Élisabeth

Élisabeth was married exactly 350 years ago today, on October 26, 1671. It was a Monday. Was it a cool and blustery day, as late-October days are wont to be in Québec? Or was it unseasonably warm? What did she wear? Was there a celebratory meal afterwards? But most importantly, how did she feel about the man she was marrying, a man she had known for just a matter of weeks? Unfortunately, we have more questions than answers about this important day in Élisabeth’s life.

We do know that she was married in the village chapel of the Seigneurie de Beauport, a short walk from the house where she would live with her new husband, Jean de Rainville. The ceremony was presided over by a priest from the Seminary of Québec and witnessed by a handful of local notables, including a prominent member of the Juchereau family, the family that would soon govern the growing community at Beauport. From the hill on which the chapel stood, attendees could look across Beauport Bay and see smoke from the chimneys of Québec City, five kilometers to the south. With the leaves coming off the trees in late October, the view must have been magnificent. For Élisabeth, the view probably reinforced the reality of her situation: A newly arrived immigrant from France in a strange and wild colony, about to marry a man she didn’t know and to start a life she could not possibly comprehend. Sent by the King of France as part of the 1671 contingent of ‘the King’s Daughters,’ Élisabeth was here to people the colony.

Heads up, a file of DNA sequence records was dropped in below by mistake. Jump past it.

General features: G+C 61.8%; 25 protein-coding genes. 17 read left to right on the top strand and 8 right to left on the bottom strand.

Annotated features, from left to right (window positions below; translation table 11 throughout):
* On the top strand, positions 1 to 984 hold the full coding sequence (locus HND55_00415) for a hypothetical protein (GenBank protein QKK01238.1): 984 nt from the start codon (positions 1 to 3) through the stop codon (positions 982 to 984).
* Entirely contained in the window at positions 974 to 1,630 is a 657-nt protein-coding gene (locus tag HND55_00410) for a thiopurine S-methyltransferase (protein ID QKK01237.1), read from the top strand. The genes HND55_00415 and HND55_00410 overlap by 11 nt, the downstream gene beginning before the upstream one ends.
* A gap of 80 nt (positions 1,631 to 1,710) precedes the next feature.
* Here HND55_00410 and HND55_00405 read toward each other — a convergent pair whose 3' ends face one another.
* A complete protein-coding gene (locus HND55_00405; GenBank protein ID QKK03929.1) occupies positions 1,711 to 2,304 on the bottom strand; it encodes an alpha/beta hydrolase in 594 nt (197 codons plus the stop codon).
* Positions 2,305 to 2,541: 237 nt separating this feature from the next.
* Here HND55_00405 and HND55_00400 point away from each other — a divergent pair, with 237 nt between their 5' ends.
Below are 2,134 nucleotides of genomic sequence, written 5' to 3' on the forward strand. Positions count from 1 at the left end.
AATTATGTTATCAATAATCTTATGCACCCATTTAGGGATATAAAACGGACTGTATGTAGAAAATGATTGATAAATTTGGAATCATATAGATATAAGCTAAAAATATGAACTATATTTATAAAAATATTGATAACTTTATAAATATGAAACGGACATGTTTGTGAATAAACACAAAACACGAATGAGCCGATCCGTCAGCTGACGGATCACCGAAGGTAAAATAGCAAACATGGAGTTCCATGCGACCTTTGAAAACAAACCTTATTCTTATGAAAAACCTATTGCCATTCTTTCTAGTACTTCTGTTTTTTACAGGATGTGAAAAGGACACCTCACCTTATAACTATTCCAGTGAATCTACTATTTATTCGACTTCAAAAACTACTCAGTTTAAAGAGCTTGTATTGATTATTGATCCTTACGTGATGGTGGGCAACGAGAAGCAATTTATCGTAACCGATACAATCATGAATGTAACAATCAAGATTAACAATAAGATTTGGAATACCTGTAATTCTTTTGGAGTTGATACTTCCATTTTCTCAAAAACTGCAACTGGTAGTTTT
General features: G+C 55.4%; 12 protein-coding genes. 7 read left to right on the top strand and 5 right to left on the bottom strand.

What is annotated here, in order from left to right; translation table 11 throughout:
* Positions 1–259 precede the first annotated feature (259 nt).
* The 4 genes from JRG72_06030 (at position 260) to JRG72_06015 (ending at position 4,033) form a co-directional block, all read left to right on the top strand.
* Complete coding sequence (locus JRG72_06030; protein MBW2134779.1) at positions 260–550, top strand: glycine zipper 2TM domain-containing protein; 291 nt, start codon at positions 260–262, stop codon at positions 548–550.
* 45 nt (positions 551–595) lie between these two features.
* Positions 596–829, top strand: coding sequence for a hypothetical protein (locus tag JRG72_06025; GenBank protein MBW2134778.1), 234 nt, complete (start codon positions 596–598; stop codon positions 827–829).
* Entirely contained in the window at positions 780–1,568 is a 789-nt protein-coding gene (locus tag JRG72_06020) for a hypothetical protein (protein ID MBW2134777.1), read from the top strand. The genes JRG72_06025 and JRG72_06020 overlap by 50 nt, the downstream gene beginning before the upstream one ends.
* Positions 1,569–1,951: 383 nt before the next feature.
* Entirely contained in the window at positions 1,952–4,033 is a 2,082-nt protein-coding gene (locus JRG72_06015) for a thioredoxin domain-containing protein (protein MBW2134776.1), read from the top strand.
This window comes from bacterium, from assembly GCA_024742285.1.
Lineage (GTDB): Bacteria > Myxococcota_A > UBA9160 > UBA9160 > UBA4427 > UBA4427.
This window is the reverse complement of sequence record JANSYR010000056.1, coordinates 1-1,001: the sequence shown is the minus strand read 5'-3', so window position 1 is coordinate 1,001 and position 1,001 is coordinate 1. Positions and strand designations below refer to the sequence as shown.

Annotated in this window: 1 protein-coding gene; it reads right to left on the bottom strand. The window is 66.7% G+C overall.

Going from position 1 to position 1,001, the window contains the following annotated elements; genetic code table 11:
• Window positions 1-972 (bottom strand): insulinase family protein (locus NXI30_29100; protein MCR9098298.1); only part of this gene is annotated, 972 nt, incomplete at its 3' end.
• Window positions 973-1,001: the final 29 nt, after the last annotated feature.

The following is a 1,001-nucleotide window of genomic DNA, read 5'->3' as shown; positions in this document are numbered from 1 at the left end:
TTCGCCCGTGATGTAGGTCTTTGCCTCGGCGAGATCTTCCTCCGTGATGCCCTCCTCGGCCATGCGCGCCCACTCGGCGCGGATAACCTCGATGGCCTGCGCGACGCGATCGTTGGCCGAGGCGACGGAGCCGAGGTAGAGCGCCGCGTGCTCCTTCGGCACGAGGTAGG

It must have been a frightening and disorienting experience to say the least, leaving the home she knew in France for an unknown life in the far-flung colony of Québec. Her disorientation would have been all the more acute given her place of birth. Élisabeth de Laguéripière was born in Paris, the largest city in Western Europe at the time. And she was from one of the most populous parishes in the city, St. Sulpice, on the Left Bank of the Seine. Growing up where she did, in the heart of the French capital in the middle of the 1600s, Élisabeth walked the same streets as Molière and the Marquise de Sévigné, Jean-Baptiste Lully and Louis XIV himself. Imagine the culture shock Élisabeth was experiencing as she walked to the chapel door in Beauport.

Of course, walking the same streets as the illuminati of seventeenth-century Paris did not put her in their unique and privileged world. Élisabeth was not well-educated; she could not sign her name to the marriage contract that decided her fate. She was not rich; the estimated value of her worldly belongings was above the average for the women who were recruited to come to New France, but she was able to contain all those belongings in a trunk that took the long ocean voyage with her. And, she appears to have been an orphan; historical records tell us that her father was dead and that her mother probably was as well.